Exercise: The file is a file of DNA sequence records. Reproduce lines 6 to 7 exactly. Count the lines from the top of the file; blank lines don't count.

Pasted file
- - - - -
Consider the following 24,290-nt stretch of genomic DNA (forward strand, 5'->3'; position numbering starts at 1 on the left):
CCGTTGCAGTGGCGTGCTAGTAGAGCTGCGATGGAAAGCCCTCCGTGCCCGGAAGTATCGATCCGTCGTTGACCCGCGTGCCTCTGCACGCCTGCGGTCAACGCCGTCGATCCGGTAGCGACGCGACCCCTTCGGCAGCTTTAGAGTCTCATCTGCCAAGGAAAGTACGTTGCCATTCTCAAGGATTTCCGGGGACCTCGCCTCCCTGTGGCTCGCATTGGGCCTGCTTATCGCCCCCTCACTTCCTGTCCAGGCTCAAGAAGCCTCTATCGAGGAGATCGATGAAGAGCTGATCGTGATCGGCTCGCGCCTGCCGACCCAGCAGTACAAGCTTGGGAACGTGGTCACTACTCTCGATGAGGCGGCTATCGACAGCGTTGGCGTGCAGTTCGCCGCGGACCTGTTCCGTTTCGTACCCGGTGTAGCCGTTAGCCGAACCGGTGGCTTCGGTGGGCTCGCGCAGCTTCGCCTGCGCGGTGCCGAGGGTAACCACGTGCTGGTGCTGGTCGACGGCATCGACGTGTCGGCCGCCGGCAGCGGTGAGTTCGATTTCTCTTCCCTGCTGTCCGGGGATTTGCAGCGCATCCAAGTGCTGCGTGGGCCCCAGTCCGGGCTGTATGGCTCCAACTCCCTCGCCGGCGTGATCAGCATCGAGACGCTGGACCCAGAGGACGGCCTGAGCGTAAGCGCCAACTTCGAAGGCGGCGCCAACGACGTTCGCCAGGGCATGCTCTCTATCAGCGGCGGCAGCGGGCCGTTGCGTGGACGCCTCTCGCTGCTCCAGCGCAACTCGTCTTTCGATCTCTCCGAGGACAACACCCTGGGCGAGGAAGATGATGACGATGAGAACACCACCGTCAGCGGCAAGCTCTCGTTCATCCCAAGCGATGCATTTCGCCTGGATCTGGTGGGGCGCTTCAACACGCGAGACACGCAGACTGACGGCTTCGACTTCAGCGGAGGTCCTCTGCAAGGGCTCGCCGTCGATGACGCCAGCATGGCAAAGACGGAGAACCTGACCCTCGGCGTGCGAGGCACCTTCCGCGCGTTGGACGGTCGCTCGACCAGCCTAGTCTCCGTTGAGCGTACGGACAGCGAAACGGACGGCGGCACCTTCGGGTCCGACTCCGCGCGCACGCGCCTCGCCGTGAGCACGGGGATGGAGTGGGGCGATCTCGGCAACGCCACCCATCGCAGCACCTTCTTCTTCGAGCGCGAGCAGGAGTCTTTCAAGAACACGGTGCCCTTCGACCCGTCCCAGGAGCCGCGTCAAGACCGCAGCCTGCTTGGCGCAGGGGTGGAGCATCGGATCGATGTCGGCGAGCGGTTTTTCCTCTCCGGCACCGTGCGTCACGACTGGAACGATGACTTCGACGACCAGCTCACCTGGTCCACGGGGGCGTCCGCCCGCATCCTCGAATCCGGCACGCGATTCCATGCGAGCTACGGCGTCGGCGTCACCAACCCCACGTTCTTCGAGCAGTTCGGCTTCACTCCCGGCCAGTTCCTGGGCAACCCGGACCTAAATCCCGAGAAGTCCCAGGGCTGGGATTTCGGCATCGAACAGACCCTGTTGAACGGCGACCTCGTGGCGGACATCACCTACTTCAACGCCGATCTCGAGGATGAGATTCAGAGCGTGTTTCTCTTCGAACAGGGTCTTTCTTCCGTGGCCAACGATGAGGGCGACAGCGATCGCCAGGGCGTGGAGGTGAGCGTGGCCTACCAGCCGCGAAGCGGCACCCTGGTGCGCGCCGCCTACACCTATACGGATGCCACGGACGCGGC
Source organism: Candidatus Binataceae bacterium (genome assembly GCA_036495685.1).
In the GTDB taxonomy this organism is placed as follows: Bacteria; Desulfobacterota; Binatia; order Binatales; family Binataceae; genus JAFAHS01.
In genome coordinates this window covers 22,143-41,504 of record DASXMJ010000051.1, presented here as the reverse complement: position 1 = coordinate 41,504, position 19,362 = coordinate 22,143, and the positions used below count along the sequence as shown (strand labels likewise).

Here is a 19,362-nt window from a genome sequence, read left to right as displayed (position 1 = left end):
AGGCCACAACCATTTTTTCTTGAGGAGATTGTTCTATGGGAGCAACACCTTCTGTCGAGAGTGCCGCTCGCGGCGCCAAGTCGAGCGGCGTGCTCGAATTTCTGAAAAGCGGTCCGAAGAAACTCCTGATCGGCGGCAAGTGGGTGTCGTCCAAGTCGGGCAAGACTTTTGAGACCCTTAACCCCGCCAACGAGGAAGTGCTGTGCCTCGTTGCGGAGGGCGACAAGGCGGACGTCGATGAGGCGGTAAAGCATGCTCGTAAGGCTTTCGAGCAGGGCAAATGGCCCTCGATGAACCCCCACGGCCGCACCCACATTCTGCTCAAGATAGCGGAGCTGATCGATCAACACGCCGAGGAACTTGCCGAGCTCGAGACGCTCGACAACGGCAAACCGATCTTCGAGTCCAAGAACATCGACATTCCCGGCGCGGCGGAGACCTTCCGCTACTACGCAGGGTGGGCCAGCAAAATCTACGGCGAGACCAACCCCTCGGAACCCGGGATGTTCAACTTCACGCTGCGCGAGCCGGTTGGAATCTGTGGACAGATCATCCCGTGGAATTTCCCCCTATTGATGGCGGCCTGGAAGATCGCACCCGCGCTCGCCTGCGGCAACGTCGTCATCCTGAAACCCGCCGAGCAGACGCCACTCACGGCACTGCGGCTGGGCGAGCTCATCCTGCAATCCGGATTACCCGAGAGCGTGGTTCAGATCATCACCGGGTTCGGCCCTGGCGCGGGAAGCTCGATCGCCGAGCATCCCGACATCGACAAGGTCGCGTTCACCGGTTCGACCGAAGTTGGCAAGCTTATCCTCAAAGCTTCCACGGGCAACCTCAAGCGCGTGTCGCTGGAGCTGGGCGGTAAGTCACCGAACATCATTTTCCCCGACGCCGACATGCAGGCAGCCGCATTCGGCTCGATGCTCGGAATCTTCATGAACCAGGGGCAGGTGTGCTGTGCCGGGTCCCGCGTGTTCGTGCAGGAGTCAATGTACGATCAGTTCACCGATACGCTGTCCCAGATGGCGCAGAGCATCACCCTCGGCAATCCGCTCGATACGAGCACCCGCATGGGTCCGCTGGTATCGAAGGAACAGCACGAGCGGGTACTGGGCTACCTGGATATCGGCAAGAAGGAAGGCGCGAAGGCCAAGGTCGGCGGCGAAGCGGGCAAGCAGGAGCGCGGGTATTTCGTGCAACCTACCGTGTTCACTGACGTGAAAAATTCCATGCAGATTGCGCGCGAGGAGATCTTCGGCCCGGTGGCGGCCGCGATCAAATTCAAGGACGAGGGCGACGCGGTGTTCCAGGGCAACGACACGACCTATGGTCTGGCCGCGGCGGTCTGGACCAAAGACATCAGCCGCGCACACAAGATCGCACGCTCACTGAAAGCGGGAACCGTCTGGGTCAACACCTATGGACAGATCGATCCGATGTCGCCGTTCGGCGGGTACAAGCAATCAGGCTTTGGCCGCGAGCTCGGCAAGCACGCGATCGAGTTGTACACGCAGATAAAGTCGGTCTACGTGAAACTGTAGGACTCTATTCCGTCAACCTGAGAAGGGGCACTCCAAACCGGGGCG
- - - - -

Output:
Here is a 19,362-nt window from a genome sequence, read left to right as displayed (position 1 = left end):
AGGCCACAACCATTTTTTCTTGAGGAGATTGTTCTATGGGAGCAACACCTTCTGTCGAGAGTGCCGCTCGCGGCGCCAAGTCGAGCGGCGTGCTCGAATTTCTGAAAAGCGGTCCGAAGAAACTCCTGATCGGCGGCAAGTGGGTGTCGTCCAAGTCGGGCAAGACTTTTGAGACCCTTAACCCCGCCAACGAGGAAGTGCTGTGCCTCGTTGCGGAGGGCGACAAGGCGGACGTCGATGAGGCGGTAAAGCATGCTCGTAAGGCTTTCGAGCAGGGCAAATGGCCCTCGATGAACCCCCACGGCCGCACCCACATTCTGCTCAAGATAGCGGAGCTGATCGATCAACACGCCGAGGAACTTGCCGAGCTCGAGACGCTCGACAACGGCAAACCGATCTTCGAGTCCAAGAACATCGACATTCCCGGCGCGGCGGAGACCTTCCGCTACTACGCAGGGTGGGCCAGCAAAATCTACGGCGAGACCAACCCCTCGGAACCCGGGATGTTCAACTTCACGCTGCGCGAGCCGGTTGGAATCTGTGGACAGATCATCCCGTGGAATTTCCCCCTATTGATGGCGGCCTGGAAGATCGCACCCGCGCTCGCCTGCGGCAACGTCGTCATCCTGAAACCCGCCGAGCAGACGCCACTCACGGCACTGCGGCTGGGCGAGCTCATCCTGCAATCCGGATTACCCGAGAGCGTGGTTCAGATCATCACCGGGTTCGGCCCTGGCGCGGGAAGCTCGATCGCCGAGCATCCCGACATCGACAAGGTCGCGTTCACCGGTTCGACCGAAGTTGGCAAGCTTATCCTCAAAGCTTCCACGGGCAACCTCAAGCGCGTGTCGCTGGAGCTGGGCGGTAAGTCACCGAACATCATTTTCCCCGACGCCGACATGCAGGCAGCCGCATTCGGCTCGATGCTCGGAATCTTCATGAACCAGGGGCAGGTGTGCTGTGCCGGGTCCCGCGTGTTCGTGCAGGAGTCAATGTACGATCAGTTCACCGATACGCTGTCCCAGATGGCGCAGAGCATCACCCTCGGCAATCCGCTCGATACGAGCACCCGCATGGGTCCGCTGGTATCGAAGGAACAGCACGAGCGGGTACTGGGCTACCTGGATATCGGCAAGAAGGAAGGCGCGAAGGCCAAGGTCGGCGGCGAAGCGGGCAAGCAGGAGCGCGGGTATTTCGTGCAACCTACCGTGTTCACTGACGTGAAAAATTCCATGCAGATTGCGCGCGAGGAGATCTTCGGCCCGGTGGCGGCCGCGATCAAATTCAAGGACGAGGGCGACGCGGTGTTCCAGGGCAACGACACGACCTATGGTCTGGCCGCGGCGGTCTGGACCAAAGACATCAGCCGCGCACACAAGATCGCACGCTCACTGAAAGCGGGAACCGTCTGGGTCAACACCTATGGACAGATCGATCCGATGTCGCCGTTCGGCGGGTACAAGCAATCAGGCTTTGGCCGCGAGCTCGGCAAGCACGCGATCGAGTTGTACACGCAGATAAAGTCGGTCTACGTGAAACTGTAGGACTCTATTCCGTCAACCTGAGAAGGGGCACTCCAAACCGGGGCG